- Ways to e-pay your tax bill -- If you end up owing Uncle Sam this year, you can pay your tax bill electronically. One of the most popular payment options is with a credit or debit card. The Internal Revenue Service has approved three vendors to process plastic payments. The only problem here is that each will charge you for the convenience of using your Visa, MasterCard, Discover or American Express card to pay your taxes. If you don't mind paying the U.S. Treasury directly from your bank account, that's OK too and there's usually no charge for these transactions. You can pay via electronic funds withdrawal, or EFW, or Electronic Federal Tax Payment System, known as EFTPS. EFW essentially is the reverse of the direct deposit that the IRS encourages for receipt of refunds. You can pay this way via Free File, commercial software or a paid preparer. You'll need your financial institution's routing transit number and account number. Check with your bank to confirm these numbers, especially the routing data since it's not always the same as on your paper checks. Since EFTPS requires some set-up time, if you haven't already established an account it's out of the tax e-pay picture for the impending filing deadline. But after you're through with your 2011 return and tax payment, check it out. You can use it rest of the year to electronically make your estimated tax payments. (April 13, 201)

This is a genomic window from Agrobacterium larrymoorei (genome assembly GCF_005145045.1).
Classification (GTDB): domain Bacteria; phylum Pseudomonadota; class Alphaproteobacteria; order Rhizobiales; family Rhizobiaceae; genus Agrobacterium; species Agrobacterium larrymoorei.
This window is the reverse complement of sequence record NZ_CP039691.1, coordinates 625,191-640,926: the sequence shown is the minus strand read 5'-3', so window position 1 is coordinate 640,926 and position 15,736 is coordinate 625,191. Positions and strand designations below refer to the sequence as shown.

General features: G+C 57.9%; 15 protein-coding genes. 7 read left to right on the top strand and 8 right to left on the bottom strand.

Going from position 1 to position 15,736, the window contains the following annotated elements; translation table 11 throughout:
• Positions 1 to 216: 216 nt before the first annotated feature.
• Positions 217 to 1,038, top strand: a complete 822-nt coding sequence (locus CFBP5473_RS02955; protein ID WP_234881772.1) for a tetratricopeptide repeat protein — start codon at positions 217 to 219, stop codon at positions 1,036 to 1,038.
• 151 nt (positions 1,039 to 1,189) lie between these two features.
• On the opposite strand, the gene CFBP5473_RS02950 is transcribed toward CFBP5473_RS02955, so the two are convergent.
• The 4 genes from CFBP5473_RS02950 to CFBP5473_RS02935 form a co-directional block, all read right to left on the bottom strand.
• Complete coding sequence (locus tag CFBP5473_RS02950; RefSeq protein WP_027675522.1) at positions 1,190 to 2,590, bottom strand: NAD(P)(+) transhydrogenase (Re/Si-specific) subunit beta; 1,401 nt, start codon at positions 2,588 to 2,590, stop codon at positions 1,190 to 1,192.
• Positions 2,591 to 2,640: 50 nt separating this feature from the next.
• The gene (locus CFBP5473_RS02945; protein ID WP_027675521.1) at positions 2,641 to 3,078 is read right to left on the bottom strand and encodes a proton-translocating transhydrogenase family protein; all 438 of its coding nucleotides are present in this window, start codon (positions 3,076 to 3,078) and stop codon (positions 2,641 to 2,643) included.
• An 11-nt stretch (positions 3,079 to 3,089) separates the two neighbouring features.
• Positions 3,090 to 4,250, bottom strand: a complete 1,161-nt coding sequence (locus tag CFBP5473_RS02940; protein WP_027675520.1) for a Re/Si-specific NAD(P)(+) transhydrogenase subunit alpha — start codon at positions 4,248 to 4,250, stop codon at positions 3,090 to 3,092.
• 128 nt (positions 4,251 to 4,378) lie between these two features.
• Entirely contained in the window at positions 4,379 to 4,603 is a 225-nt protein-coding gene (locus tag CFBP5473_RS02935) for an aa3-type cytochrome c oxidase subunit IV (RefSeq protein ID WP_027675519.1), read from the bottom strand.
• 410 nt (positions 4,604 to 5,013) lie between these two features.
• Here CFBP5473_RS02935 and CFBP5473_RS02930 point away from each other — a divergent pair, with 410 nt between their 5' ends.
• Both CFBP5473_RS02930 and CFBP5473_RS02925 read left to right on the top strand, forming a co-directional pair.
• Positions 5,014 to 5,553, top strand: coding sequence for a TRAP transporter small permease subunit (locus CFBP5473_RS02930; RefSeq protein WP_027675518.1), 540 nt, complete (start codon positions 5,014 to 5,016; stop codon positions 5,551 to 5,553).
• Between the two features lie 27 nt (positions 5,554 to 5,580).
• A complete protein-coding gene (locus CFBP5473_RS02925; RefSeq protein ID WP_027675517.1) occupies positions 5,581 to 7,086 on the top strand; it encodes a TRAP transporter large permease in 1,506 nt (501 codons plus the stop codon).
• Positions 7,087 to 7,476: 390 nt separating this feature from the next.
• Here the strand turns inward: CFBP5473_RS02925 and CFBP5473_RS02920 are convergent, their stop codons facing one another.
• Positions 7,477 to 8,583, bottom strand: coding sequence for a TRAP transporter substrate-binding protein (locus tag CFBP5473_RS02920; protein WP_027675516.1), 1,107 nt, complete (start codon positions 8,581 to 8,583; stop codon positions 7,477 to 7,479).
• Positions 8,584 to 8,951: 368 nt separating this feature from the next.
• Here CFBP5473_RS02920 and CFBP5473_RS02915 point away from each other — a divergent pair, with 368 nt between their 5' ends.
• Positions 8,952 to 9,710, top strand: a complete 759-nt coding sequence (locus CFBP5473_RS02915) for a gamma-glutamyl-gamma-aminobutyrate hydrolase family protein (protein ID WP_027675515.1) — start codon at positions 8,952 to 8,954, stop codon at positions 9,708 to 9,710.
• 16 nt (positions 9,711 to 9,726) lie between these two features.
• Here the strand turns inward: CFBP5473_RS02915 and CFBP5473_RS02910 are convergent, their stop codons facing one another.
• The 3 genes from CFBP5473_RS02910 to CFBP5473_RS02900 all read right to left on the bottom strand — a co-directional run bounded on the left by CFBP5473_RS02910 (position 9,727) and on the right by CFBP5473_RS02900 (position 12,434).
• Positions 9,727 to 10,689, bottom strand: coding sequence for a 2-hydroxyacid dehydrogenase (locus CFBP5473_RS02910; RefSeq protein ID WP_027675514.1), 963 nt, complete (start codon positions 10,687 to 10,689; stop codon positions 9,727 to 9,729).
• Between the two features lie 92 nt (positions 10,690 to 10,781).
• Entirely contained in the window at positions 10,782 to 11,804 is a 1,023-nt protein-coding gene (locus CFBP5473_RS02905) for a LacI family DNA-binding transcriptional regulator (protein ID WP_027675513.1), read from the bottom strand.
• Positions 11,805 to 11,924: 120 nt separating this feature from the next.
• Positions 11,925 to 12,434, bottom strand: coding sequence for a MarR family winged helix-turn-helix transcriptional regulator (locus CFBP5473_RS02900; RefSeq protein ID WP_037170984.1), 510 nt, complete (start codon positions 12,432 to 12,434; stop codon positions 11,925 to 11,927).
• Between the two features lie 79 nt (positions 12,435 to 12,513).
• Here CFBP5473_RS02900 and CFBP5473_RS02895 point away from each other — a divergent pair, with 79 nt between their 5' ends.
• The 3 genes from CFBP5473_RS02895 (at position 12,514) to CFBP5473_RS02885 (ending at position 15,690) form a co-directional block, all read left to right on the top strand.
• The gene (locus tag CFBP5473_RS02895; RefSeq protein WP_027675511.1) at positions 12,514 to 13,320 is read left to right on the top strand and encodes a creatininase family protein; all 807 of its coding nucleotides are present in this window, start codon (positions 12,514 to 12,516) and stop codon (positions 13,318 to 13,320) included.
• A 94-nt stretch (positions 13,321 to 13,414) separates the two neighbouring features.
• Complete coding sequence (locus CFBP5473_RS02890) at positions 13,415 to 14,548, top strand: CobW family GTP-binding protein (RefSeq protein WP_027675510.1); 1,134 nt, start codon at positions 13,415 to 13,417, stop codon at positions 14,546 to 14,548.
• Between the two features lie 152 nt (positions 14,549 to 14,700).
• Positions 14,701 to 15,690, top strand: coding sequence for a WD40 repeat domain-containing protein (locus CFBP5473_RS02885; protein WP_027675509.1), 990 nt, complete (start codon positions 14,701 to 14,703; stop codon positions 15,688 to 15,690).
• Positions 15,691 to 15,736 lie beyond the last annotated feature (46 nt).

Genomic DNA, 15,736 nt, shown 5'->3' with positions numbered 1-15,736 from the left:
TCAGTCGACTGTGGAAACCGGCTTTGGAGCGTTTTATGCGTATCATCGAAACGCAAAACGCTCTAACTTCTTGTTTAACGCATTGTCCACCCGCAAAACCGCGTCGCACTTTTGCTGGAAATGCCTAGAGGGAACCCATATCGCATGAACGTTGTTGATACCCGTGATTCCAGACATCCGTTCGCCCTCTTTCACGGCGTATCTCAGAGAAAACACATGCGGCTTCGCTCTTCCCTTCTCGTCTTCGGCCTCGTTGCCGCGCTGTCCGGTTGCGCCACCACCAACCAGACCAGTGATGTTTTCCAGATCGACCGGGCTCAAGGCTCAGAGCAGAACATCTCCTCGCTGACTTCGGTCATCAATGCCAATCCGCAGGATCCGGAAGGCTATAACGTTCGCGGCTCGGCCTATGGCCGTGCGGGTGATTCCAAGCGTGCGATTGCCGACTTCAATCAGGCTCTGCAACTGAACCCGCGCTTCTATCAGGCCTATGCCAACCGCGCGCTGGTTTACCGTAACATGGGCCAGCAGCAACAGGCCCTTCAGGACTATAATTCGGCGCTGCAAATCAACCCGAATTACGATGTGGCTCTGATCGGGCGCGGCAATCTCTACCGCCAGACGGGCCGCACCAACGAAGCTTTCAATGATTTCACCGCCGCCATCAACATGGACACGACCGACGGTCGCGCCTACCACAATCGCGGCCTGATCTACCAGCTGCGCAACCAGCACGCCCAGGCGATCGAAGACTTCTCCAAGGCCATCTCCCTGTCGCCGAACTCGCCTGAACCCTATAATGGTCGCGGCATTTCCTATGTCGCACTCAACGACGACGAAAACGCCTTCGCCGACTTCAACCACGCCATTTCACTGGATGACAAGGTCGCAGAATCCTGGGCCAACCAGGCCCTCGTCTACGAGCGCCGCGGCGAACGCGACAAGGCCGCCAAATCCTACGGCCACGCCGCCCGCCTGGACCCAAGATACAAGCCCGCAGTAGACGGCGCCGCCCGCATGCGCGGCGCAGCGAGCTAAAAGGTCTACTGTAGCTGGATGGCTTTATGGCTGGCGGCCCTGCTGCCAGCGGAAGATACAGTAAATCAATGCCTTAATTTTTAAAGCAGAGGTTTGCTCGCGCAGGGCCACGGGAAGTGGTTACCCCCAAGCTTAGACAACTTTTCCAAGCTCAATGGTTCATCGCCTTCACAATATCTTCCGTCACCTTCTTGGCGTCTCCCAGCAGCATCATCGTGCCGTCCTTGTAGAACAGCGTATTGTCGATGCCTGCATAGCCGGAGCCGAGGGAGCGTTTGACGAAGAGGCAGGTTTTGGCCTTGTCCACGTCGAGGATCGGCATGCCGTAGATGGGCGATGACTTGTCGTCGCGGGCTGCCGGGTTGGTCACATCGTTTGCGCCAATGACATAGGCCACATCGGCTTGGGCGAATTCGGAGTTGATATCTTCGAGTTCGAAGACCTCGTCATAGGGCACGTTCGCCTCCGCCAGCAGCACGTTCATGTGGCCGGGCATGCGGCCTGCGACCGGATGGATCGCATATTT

- Self-employment tax issues -- If last year was the first one in which you worked for yourself, either as your full-time job or by doing some freelance work on the side to supplement your wages, you are likely to encounter a big tax surprise when you file: self-employment tax. Self-employment tax, or SE tax, is in addition to the usual federal income tax. It goes toward Social Security and Medicare, similar to those tax amounts that employees see withheld from their working-for-the-man paychecks. SE tax kicks in when your net profit is $400 or more. To determine that, sole proprietors or independent contractors will calculate their earnings on Schedule C or C-EZ. Once you get your self-employment earnings amount, you calculate your SE tax. This used to be 15.3 percent of net earnings, but the payroll tax holiday, in effect for 2011 and 2012, cuts the tax rate to 13.3 percent -- 10.4 percent goes toward Social Security tax and 2.9 percent to Medicare. As a self-employed taxpayer you pay both the employer and employee portion of the SE tax. Again, this process follows that of standard employees and employers where the worker pays half of the payroll tax via withholding and the boss matches that amount. And again because of the payroll tax holiday, employees now pay just 4.2 percent while employers still must put in 6.2 percent of a worker's earnings. Since you're both the worker and the boss, you must make both tax payments. But you do get to deduct the employer portion of the SE tax on your tax return. You'll find it in the adjustments to income, also known as above-the-line deductions, that are listed in the last section on page 1 of Form 1040. (April 14, 2012)